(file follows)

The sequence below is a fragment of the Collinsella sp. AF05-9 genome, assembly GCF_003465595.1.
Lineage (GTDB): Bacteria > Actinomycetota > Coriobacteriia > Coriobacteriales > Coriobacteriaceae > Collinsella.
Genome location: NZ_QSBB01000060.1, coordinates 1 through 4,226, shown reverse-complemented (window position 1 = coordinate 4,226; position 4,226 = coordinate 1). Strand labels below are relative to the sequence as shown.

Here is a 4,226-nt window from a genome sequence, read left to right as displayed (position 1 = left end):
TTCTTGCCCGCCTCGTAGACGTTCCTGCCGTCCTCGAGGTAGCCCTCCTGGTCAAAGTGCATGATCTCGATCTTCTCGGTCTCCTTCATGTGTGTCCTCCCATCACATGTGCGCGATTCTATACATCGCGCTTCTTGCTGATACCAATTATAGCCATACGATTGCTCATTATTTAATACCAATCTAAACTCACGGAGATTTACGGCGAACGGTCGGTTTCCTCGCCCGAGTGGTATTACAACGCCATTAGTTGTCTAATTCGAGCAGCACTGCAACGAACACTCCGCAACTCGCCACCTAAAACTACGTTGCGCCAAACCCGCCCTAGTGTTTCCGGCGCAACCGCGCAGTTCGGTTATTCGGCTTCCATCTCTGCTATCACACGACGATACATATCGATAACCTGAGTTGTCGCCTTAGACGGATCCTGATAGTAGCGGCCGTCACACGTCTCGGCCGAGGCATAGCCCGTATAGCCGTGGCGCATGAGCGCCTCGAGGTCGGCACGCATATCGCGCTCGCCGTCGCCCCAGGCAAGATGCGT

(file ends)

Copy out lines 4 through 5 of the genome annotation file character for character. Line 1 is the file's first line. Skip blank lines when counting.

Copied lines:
Here is a 4,226-nt window from a genome sequence, read left to right as displayed (position 1 = left end):
TTCTTGCCCGCCTCGTAGACGTTCCTGCCGTCCTCGAGGTAGCCCTCCTGGTCAAAGTGCATGATCTCGATCTTCTCGGTCTCCTTCATGTGTGTCCTCCCATCACATGTGCGCGATTCTATACATCGCGCTTCTTGCTGATACCAATTATAGCCATACGATTGCTCATTATTTAATACCAATCTAAACTCACGGAGATTTACGGCGAACGGTCGGTTTCCTCGCCCGAGTGGTATTACAACGCCATTAGTTGTCTAATTCGAGCAGCACTGCAACGAACACTCCGCAACTCGCCACCTAAAACTACGTTGCGCCAAACCCGCCCTAGTGTTTCCGGCGCAACCGCGCAGTTCGGTTATTCGGCTTCCATCTCTGCTATCACACGACGATACATATCGATAACCTGAGTTGTCGCCTTAGACGGATCCTGATAGTAGCGGCCGTCACACGTCTCGGCCGAGGCATAGCCCGTATAGCCGTGGCGCATGAGCGCCTCGAGGTCGGCACGCATATCGCGCTCGCCGTCGCCCCAGGCAAGATGCGT